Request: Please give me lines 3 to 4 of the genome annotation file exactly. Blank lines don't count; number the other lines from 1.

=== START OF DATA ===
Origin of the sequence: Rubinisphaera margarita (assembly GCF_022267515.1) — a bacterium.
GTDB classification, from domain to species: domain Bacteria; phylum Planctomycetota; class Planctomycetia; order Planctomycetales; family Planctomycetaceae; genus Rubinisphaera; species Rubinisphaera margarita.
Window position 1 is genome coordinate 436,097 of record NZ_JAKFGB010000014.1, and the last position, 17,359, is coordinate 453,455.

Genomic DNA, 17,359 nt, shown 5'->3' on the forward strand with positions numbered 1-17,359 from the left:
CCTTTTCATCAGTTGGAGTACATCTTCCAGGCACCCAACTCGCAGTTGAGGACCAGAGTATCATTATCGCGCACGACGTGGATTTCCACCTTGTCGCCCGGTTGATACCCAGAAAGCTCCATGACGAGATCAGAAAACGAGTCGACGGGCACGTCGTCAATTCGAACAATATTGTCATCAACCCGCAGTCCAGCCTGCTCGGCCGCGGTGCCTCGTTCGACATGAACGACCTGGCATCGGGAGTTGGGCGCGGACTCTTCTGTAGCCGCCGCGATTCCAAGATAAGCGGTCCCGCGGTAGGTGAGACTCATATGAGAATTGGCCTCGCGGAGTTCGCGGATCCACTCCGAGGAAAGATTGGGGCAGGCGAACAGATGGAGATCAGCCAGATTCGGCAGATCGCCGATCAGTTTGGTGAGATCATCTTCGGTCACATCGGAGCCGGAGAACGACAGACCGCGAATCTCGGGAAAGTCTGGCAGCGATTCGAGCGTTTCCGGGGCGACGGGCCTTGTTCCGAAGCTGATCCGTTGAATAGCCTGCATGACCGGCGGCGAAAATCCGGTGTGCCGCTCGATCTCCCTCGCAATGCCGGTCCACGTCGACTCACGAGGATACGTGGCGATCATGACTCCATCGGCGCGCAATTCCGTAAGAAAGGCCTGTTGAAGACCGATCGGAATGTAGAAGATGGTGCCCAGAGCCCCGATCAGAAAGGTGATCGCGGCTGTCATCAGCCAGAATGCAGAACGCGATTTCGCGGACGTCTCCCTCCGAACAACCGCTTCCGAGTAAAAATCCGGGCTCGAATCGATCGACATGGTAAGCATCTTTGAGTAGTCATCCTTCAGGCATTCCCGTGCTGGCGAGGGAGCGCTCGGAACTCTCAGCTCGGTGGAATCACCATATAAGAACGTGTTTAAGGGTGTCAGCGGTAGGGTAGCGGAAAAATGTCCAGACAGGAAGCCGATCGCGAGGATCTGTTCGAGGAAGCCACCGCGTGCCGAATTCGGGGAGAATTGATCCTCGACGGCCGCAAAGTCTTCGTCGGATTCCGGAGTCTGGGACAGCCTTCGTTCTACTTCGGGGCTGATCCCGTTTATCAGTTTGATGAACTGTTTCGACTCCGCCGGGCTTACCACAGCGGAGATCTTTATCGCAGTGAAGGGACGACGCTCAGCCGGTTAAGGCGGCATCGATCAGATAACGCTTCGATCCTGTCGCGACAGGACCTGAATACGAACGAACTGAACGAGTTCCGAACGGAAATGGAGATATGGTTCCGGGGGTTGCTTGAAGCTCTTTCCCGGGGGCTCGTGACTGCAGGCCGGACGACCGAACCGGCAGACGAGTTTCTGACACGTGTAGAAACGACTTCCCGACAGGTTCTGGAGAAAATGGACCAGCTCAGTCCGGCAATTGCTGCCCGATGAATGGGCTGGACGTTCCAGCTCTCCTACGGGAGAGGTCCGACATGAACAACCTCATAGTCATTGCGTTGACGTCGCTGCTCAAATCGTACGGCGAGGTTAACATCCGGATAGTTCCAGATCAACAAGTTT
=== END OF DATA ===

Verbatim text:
Window position 1 is genome coordinate 436,097 of record NZ_JAKFGB010000014.1, and the last position, 17,359, is coordinate 453,455.

Genomic DNA, 17,359 nt, shown 5'->3' on the forward strand with positions numbered 1-17,359 from the left: